Bears

Bears Grades: Bennett paces up-and-down day for receivers

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Bears Grades: Bennett paces up-and-down day for receivers

An inconsistent day with some elite, winning moments but with too many shaky moments for a group of NFL receivers.

That does not apply, however, to tight end Martellus Bennett, who was targeted 13 times, catching 11 (one short of his career mark set last Dec. 4 vs. Dallas), and scored his second touchdown of the year. Bennett now leads the Bears with 24 receptions through four games.

Bennett played one of the best all-around games by a tight end in recent memory, making the routine catches, blocking consistently in a run game that netted 98 yards and winning several contested, “50-50” balls, most notably a seven-yard completion on the Bears’ final drive on a fourth-and-5 that would have been the Bears’ final play otherwise.

“He had some tough catches, across the middle, had some catch-and-carries where he is turning it up, two-minute drives,” said quarterback Jay Cutler. “He does so many things well, it’s just a matter of us keeping him in the game plan.”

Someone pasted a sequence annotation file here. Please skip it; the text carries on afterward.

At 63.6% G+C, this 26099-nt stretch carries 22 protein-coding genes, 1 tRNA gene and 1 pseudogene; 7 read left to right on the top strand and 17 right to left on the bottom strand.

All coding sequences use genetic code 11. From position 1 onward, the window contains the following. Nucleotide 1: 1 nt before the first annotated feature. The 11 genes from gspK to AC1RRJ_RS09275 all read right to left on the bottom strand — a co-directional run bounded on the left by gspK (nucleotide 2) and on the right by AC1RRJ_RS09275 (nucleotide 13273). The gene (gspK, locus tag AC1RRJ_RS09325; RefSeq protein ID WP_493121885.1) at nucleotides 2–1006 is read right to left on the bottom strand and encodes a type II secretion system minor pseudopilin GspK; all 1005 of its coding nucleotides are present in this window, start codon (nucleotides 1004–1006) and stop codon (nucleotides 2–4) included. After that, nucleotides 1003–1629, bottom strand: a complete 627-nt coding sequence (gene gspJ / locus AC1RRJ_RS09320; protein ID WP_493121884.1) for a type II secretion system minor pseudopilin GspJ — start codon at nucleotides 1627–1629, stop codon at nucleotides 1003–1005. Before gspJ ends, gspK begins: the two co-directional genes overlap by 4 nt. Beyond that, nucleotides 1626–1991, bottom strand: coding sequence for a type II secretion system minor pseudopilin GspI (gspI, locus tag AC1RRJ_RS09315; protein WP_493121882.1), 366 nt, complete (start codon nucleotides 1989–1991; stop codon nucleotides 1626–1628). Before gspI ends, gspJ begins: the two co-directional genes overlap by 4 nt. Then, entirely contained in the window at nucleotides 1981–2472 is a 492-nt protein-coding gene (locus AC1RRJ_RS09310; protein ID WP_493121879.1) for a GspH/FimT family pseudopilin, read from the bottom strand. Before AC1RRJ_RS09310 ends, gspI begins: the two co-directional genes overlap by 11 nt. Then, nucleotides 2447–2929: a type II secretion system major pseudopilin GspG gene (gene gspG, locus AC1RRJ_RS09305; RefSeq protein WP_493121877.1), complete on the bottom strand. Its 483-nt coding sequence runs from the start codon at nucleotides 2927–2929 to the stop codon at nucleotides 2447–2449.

Eddie Royal scored on a 7-yard pass from Jay Cutler to complete a momentum-building first drive.

[MORE: Bears in the win column after victory over Raiders]

But other receivers, particularly wideouts Josh Bellamy, Cameron Meredith and Marquess Wilson, failed to get any consistent sort of separation on routes, forcing Cutler to hold the ball too long and putting undue pressure on a strapped offensive line. The first sack of Cutler was directly tied to receivers running from a trips-right package yet getting no one free enough for Cutler to even approach throwing a third-down attempt.

Wilson made a critical catch for a third-down conversion on the final drive after dropping an easy throw earlier in the drive.